Gabriel García Márquez dies at 87

“What matters in life is not what happens to you but what you remember and how you remember it.” – Gabriel García Márquez

Love in the Time of Cholera

Love in the Time of Cholera

 

Gabriel García Márquez

Gabriel García Márquez

Nobel Laureate and brilliant author Gabriel García Márquez died yesterday. The Colombian-born writer was a master of magical realism, a genre in which the impossible and the realistic are intertwined. About this writing style, he wrote, “I say extraordinary things in an ordinary tone. It’s possible to get away with ANYTHING as long as you make it believable.” His books were translated into dozens of languages and were developed into dozens of television and movie adaptations.

Gabo, as he was affectionately nicknamed, changed my world several times. I remember quite clearly sitting in the shade in Houston, Texas, in June 1997, reading “Love in the Time of Cholera.” I was so engrossed, I didn’t mind the sweltering humidity. There are very few books that stay with you in this way, such that you remember the thread of your life that they accompanied as you read them. His books were that for me.

Read more here.

To find Marquez’s books in the Lynn Library, click here.

Veterans Day Salute to WWII pilots

This photo of my father's plane is in the Smithsonian.

This photo of my father’s plane is in the Smithsonian.

I am proud to say that during World War II my Dad was a B-26 pilot who flew 64 missions over Europe, including D-Day. Before he died, Dad wrote his memoirs of experiences which he gave to his friends and family. Stories like Dad’s are important as we have fewer and fewer WWII veterans left. The Lynn Library has several e-books memoirs of that vanishing breed, the World War II pilot:

Does Using the Library Lead to Better Grades?

There is a strong possibility that using the library leads to better grades.  A recent study of “33,074 undergraduate students across eight U.K. universities…. Successfully demonstrated a statistically significant relationship between library resource use [of print and electronic materials as well as studying in the library building] and level of degree result; however, any conclusions drawn are not indicators that library usage and student attainment have a causal relationship”1.  In other words, they couldn’t say that using the library causes you to have better grades, but it sure doesn’t hurt.

But, let us consult another “expert” on the subject.  The “New Spice Guy” recently visited the Harold B. Lee Library at Brigham Young University.  Watch the video below to see how library use improved his grades.

1Stone, Graham, and Bryony Ramsden. “Library Impact Data Project: Llooking for the Link between Library Usage and Student Attainment.” College and Research Libraries (2013). Web. 6 Nov. 2013.

Author Neil Gaiman advocates for libraries

If there’s anyone who knows how to create beautiful visions through art and the written word, it’s Neil Gaiman. Author of books like Coraline, American Gods, Anansi Boys, and the Graveyard Book, Gaiman has won numerous awards, including the HugoNebula, and Bram Stoker awards, as well as the Newbery and Carnegie medals. Neil Gaiman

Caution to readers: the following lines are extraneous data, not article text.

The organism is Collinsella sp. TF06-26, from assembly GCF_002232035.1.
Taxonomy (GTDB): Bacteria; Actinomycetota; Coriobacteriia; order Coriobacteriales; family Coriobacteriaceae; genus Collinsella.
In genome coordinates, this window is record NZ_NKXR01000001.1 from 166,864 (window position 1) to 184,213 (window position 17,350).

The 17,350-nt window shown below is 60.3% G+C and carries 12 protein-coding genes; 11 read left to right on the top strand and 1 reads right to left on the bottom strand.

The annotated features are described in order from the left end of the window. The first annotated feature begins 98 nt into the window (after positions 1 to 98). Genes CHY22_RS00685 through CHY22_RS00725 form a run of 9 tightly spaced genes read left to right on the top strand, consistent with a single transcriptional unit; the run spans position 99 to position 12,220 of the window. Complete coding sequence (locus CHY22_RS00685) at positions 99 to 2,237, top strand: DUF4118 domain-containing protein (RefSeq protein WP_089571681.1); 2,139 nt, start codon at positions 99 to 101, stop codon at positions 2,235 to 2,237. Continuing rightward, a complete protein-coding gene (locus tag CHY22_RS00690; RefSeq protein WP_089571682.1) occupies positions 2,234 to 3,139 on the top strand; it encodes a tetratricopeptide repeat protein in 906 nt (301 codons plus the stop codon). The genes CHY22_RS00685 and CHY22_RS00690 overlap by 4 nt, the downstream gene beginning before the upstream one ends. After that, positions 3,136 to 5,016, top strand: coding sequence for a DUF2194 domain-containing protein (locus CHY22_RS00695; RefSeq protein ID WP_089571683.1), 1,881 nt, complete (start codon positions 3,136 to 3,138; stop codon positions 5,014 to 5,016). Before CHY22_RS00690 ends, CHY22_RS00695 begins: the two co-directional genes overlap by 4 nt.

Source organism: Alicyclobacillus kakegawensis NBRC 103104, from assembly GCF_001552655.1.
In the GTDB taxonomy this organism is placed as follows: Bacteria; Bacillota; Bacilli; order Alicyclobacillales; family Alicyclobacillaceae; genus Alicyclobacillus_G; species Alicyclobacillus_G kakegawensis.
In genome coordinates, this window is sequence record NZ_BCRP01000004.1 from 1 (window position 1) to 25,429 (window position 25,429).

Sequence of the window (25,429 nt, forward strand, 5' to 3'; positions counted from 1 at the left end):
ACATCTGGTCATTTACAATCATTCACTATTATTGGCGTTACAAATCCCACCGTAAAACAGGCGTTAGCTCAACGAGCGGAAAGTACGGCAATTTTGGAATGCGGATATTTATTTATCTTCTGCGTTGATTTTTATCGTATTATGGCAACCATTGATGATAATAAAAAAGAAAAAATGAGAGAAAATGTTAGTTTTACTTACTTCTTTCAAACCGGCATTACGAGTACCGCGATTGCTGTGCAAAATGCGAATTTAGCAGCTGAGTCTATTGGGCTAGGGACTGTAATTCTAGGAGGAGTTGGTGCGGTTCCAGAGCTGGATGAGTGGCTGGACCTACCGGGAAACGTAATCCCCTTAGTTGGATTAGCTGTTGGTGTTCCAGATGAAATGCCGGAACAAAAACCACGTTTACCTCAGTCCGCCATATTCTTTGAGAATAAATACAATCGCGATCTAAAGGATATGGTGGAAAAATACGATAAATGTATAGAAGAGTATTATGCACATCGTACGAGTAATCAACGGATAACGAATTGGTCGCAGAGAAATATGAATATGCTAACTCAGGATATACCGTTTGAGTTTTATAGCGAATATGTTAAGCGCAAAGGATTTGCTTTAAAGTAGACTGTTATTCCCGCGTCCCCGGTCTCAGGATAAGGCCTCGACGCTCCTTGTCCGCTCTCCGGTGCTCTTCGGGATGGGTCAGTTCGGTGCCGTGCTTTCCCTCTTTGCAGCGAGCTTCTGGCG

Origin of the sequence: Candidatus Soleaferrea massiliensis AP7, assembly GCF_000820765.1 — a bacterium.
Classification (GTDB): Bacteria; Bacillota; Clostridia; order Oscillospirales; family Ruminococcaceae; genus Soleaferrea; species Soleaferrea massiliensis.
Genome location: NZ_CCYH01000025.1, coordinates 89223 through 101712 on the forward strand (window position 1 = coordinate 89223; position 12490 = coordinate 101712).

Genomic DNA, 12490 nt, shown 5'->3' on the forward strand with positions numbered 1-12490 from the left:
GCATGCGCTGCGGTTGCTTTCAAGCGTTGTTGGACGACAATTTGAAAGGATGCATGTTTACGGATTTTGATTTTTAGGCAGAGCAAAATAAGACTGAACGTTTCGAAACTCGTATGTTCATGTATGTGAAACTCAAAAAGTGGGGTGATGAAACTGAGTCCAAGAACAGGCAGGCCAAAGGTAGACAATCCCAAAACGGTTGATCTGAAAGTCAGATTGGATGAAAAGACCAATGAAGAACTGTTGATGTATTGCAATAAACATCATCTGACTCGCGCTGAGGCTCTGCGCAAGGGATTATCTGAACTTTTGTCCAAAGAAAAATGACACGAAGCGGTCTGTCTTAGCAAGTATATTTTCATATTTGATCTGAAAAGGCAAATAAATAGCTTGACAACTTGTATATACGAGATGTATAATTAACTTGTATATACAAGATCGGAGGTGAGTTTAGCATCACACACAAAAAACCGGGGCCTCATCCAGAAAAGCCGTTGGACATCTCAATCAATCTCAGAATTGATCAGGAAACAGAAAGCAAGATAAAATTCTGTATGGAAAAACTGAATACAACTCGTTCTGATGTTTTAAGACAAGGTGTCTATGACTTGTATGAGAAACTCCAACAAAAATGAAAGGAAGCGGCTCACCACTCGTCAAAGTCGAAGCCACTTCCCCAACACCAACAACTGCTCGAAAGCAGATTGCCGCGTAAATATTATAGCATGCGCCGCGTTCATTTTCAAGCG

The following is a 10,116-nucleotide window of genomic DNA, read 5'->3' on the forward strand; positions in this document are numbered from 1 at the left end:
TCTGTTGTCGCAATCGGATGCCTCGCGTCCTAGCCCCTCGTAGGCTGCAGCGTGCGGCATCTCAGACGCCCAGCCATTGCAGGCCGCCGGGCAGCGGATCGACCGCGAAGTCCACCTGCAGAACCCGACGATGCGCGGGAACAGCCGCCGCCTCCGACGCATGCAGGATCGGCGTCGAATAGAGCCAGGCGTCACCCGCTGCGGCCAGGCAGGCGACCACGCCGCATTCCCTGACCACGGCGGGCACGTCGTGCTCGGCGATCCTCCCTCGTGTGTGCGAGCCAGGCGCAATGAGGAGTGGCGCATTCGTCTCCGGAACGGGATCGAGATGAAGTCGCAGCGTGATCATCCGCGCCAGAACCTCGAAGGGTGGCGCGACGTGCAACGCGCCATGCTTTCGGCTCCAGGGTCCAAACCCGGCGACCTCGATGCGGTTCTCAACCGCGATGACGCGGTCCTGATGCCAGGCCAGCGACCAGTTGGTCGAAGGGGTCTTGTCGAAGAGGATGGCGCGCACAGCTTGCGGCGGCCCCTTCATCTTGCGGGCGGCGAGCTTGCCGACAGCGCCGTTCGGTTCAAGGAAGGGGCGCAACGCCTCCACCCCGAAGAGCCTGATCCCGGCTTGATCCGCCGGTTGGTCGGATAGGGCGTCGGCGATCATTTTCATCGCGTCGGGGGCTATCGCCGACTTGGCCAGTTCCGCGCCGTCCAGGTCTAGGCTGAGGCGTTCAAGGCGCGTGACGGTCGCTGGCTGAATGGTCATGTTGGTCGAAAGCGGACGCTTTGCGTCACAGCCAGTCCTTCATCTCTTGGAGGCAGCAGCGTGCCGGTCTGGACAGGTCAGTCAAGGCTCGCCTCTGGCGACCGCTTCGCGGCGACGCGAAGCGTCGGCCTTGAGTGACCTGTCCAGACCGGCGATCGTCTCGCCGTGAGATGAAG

In a speech to London’s Reading Agency on October 13, Gaiman gave a rousing lecture on the significance of libraries, which made this passionate reader well up, both with pride for what libraries accomplish, and indignance at those who would threaten libraries’ survival. He writes:

I worry that here in the 21st century people misunderstand what libraries are and the purpose of them. If you perceive a library as a shelf of books, it may seem antiquated or outdated in a world in which most, but not all, books in print exist digitally. But that is to miss the point fundamentally.

He touches on the correlations between an illiterate society and criminality. He touches on how reading inspires innovation, imagination, fantasy, and empathy. And most importantly to me, he poses libraries as the gateway to literacy and innovation, by their very nature of being the gateway to information. He conveys a fascinating statistic:

According to Eric Schmidt of Google, every two days now the human race creates as much information as we did from the dawn of civilisation until 2003.

And he notes, correctly, that libraries offer perhaps the only level playing field that offer a way to navigate through all that information.

We are not here to be storehouses of information. We are here to help users navigate the vast and exponentially growing world of information, so that they can become better citizens of the world.

Who could argue with that? Unfortunately, many do.

  • See this story about the – so far, sadly, successful – attack on libraries in Kentucky;
  • or this story about the ongoing threat – fortunately averted for now – to de-fund Miami-Dade public libraries;
  • or this story about ongoing, devastating cuts to school libraries;
  • or this all-too-common blog post about “the end of libraries” which shows a clear and vast misunderstanding of libraries in general, and, as another blogger remarks, expresses the shortsighted view that “if they do not use something, it has no value for anyone.”

I believe libraries are essential, but we have a real perception problem. We need to find ways to convince – that is, prove with data – that we are valuable and then find ways to shout that from the rooftops. Do you agree, and if so, do you have any ideas?

http://www.theguardian.com/books/2013/oct/15/neil-gaiman-future-libraries-reading-daydreaming